bc962 at FreeNet.Carleton.CA (Mark Korchinski) wrote:
>Interesting question. In the quest to stop the massacre of the English
>languange here are the definitions as per Stedman's Medical Dictionary
>>toxin: a noxious of poisonous substance that is formed or elaborated either
>as an integral part of the cell or tissue, as an extracellular product
>(exotoxin), or as a combination of the two, during the metabolism and
>growth of certain microorganisms, as well as some of the higher plant and
>animal species; in general, t.'s are relatively complex antigenic
>molecules, and the chemical compositions are usually not precisely known.
>>toxicant: 1. Poisonous. 2. Any poisonous agent, specifically an alcoholic
>or other poison, causing symptoms of what is popularly called intoxication.
>>>>"ENV.TOX" (ENVTOX at MSU.EDU) writes:
>> Greetings and Salutations:
>>>> I apologize for interrupting the current thread on animal models (which is very
>> interesting, and certainly one of the $64.00 questions toxicologists must come
>> to terms with), but I hope many of you will abide this breif detour and respond
>> my query.
>>>> I would like to solicit the feedback of the group regarding a minor topic I
>> about which I am curious. It is whether subscribers to this newsgroup in gen-
>> eral interpret (as I do) the terms "toxin" and "toxicant" differently, or
>> whether they consider them to be interchangeable. I was taught that "toxin"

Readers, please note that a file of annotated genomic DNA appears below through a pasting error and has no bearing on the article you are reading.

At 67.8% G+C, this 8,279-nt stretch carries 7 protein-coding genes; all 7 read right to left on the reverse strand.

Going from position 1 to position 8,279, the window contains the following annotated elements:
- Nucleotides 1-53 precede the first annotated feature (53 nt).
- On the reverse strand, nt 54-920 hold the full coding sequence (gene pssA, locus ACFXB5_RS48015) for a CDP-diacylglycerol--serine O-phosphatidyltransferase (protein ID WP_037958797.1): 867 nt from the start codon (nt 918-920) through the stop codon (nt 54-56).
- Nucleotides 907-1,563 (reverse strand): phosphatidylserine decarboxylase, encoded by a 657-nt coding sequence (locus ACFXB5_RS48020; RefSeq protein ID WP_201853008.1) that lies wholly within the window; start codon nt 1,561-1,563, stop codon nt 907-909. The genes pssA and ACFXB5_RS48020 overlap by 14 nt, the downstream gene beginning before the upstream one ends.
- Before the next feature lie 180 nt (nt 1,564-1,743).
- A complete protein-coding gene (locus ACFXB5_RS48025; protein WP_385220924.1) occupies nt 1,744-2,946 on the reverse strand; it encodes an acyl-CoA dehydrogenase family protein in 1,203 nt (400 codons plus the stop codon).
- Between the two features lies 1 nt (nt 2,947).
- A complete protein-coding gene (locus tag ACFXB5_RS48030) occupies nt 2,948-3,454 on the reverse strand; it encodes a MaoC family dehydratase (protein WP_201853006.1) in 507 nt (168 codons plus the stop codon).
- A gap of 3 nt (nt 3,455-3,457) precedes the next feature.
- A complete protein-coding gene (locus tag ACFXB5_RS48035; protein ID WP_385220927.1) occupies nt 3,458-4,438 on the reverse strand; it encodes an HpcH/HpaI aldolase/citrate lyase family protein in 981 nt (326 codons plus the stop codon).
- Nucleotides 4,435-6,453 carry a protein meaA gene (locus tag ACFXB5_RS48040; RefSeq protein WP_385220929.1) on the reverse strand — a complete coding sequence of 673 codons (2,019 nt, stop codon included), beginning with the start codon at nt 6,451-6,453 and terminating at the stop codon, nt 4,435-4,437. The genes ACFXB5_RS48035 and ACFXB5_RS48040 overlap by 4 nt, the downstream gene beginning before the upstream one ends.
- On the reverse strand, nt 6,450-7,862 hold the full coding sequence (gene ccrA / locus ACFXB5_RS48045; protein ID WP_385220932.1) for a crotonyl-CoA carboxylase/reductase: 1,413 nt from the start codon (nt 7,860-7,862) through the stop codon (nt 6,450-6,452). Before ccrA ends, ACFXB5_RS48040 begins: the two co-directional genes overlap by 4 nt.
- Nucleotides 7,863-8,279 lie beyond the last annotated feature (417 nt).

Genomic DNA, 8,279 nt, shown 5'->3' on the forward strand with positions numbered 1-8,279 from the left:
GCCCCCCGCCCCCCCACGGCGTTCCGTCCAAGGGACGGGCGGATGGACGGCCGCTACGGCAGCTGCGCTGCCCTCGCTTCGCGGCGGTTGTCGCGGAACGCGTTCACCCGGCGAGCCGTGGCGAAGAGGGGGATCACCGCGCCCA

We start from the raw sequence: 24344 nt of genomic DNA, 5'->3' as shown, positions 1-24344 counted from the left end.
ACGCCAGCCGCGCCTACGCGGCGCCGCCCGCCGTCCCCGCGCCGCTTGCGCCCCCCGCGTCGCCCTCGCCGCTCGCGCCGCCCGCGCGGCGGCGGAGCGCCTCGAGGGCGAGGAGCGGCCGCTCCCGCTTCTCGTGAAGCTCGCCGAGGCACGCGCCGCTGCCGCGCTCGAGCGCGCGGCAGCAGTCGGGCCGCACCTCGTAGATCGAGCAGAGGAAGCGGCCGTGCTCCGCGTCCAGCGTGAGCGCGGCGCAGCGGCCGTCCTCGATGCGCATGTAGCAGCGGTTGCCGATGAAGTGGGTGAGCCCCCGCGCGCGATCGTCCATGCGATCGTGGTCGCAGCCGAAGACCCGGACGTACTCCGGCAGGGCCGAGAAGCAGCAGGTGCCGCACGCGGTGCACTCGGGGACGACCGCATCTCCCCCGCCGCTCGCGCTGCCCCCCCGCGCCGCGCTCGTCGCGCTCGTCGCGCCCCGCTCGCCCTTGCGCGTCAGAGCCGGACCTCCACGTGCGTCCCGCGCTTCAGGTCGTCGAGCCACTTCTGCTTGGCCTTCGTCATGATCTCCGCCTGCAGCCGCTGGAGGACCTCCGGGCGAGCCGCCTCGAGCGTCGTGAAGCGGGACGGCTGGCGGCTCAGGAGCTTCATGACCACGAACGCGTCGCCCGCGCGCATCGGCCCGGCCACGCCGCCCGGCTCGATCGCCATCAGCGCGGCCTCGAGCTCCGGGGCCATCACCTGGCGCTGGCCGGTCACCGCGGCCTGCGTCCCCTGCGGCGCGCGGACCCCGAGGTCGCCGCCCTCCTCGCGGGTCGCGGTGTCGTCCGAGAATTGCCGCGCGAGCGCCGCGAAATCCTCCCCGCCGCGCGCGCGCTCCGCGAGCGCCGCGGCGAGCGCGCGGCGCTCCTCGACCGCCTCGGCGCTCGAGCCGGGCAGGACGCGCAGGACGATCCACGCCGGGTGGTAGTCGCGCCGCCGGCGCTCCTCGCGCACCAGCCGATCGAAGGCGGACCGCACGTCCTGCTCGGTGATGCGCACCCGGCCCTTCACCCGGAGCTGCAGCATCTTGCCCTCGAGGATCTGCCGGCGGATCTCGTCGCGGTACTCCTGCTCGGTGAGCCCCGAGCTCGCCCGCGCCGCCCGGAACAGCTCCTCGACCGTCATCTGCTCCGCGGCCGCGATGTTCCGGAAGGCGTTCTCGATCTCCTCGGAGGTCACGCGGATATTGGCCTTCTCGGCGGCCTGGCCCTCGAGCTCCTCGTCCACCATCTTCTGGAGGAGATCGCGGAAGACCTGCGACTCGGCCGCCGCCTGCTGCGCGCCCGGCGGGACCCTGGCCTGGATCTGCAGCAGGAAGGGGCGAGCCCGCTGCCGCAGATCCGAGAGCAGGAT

>> refers to a substance of exclusively biological origin which elicits a
>> toxic response (e.g. endotoxins or snake venom), whereas "toxicant" refers
>> simply to a substance which elicits a toxic response. I have seen the term
>> "toxin" used to denote both of the foregoing in papers published by some very
>> notable figures in public health/risk assessment, and so I am wondering what
>> the prevailing view is.
>>>> Please respond to me personally, so as not to clog up the list.
>>>> If sufficient numbers express interest in their votes, I will post the results
>> to the list.
>>>> Thanks for your time...
>>>> Best Regards,
>>>> B. L. Aaron, MS
><<< I never let my schooling get in the way of my education>>>
> Mark Twain
In A TEXTBOOK OF MODERN TOXICOLOGY by Ernest Hodgson and Patricia E.
Levi (pages 16 to19) there is listed the following topics: Mycotoxins,
Microbial Toxins, Plant Toxins and Animal Toxins which indicate that
toxins are of biologic origin. One could argue that that ethanol is a
toxin because it is of biologic origin; however, I feel the argument
would be weak.
John A. Budny